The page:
Tietze Extension Theorem

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Theorem

Let $T = \struct {S, \tau}$ be a topological space which is normal.

Let $A \subseteq S$ be a closed set in $T$.

Let $f: A \to \R$ be a continuous mapping from $A \subseteq S$ to the real number line under the usual (Euclidean) topology.

Then there exists a continuous extension $g: S \to \R$, i.e. such that:

$\forall s \in A: \map f s = \map g s$


Proof

Lemma

Let $f: A \to \R$ be a continuous mapping such that $\left|{f \left({x}\right)}\right| \le 1$.


Then there exists a continuous mapping $g: S \to \R$ such that:

$\forall x \in S: \left|{g \left({x}\right)}\right| \le \dfrac 1 3$
$\forall x \in A: \left|{f \left({x}\right) − g \left({x}\right)}\right| \le \dfrac 2 3$

$\Box$


First suppose that for any continuous mapping on a closed set there is a continuous extension.

Let $C$ and $D$ be disjoint sets which are closed in $S$.

Define $f: C \cup D \to \R$ by:

$\map f x = \begin {cases} 0 & : x \in C \\ 1 & : x \in D \end {cases}$

Now $f$ is continuous and we can extend it to a continuous mapping $g: X \to \R$.

By Urysohn's Lemma, $S$ is normal because $g$ is a continuous mapping such that $\map g x = 0$ for $x \in C$ and $\map g x = 1$ for $x \in D$.


Conversely, let $S$ be normal and $A$ be closed in $S$.

By the lemma, there exists a continuous mapping $g_0: S \to \R$ such that:

$\forall x \in S: \size {\map {g_0} x} \le \dfrac 1 3$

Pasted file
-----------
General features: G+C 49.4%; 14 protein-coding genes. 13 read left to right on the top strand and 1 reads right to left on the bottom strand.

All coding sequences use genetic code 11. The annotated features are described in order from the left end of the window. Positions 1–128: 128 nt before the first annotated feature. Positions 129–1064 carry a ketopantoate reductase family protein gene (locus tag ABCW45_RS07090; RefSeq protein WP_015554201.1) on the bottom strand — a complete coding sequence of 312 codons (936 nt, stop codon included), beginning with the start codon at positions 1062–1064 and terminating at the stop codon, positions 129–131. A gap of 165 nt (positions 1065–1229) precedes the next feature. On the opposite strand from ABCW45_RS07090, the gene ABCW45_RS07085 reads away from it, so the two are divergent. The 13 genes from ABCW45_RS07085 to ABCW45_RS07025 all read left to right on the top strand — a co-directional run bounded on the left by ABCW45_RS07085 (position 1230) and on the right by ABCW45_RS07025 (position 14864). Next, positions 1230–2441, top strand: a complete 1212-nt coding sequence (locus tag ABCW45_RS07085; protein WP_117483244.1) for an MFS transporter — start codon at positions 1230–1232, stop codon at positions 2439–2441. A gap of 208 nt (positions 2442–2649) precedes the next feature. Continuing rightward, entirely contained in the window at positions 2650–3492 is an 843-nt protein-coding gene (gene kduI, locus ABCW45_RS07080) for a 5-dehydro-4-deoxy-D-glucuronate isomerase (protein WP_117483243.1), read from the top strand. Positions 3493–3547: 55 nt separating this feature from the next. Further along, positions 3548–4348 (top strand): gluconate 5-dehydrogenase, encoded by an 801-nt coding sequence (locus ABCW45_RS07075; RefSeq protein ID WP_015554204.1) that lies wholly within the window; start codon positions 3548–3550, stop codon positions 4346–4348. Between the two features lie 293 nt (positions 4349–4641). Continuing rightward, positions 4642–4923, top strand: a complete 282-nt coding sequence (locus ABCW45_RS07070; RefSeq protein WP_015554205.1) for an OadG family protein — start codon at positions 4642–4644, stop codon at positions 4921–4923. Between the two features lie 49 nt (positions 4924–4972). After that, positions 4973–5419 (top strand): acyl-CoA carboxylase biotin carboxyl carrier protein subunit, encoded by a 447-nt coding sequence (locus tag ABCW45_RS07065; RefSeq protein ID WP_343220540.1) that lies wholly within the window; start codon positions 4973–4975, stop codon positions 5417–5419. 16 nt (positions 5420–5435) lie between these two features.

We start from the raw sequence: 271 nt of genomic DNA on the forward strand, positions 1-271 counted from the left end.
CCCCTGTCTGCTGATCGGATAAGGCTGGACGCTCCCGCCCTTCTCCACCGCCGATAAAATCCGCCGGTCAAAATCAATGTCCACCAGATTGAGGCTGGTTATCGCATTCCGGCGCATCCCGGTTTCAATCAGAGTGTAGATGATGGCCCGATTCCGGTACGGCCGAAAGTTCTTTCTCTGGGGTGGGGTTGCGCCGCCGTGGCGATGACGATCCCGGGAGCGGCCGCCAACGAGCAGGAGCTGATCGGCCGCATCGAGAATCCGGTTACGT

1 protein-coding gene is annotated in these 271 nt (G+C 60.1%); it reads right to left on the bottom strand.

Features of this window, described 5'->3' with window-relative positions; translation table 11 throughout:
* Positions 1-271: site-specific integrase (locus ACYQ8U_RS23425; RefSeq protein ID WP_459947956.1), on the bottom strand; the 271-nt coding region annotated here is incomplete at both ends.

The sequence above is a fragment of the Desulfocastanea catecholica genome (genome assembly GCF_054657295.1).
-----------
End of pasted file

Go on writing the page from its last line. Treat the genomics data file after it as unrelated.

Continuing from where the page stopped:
$\forall x \in A: \size {\map f x − \map {g_0} x} \le \dfrac 2 3$

Since $\paren {f − g_0}: A \to \R$ is continuous, the lemma tells us there is a continuous mapping $g_1: X \to \R$ such that:

$\forall x \in S: \size {\map {g_1} x} \le \dfrac 1 3 \paren {\dfrac 2 3}$
$\forall x \in A: \size {\map f x − \map {g_0} x - \map {g_1} x} \le \dfrac 2 3 \paren {\dfrac 2 3}$

By repeated application of the lemma we can construct a sequence of continuous mappings $g_0, g_1, g_2, \ldots$ such that:

$\forall x \in S: \size {\map {g_n} x} \le \dfrac 1 3 \paren {\dfrac 2 3}^n$
$\forall x \in A: \size {\map f x − \map {g_0} x − \map {g_1} x - \map {g_2} x - \cdots - \map {g_n} x} \le \dfrac 2 3 \paren {\dfrac 2 3}^n$

Define:

$\displaystyle \map g x = \sum_{n \mathop = 0}^\infty \map {g_n} x$

We have that:

$\size {\map {g_n} x} \le \dfrac 1 3 \paren {\dfrac 2 3}^n$

and:

$\displaystyle \sum_{n \mathop = 0}^\infty \dfrac 1 3 \paren {\dfrac 2 3}^n$

converges as a geometric series.

Thus $\displaystyle \sum_{n \mathop = 0}^\infty \map {g_n} x$ converges absolutely and uniformly.

So $g$ is a continuous mapping defined everywhere.

Also, $\displaystyle \sum_{n \mathop = 0}^\infty \dfrac 1 3 \paren {\dfrac 2 3}^n = 1$ implies that $\size {\map g x} \le 1$.

Now for $x \in A$, we have that:

$\displaystyle \size {\map f x − \sum_{n \mathop = 0}^k \map {g_n} x} \le \paren {\dfrac 2 3}^{k + 1}$

As $k \to \infty$, the right hand side $\to 0$ and so the sum goes to $\map g x$.

Thus:

$\size {\map f x − \map g x} = 0$

Therefore $g$ extends $f$.

$\blacksquare$


Source of Name

This entry was named for Heinrich Franz Friedrich Tietze.


Sources

This article incorporates material from Tietze extension theorem on PlanetMath, which is licensed under the Creative Commons Attribution/Share-Alike License.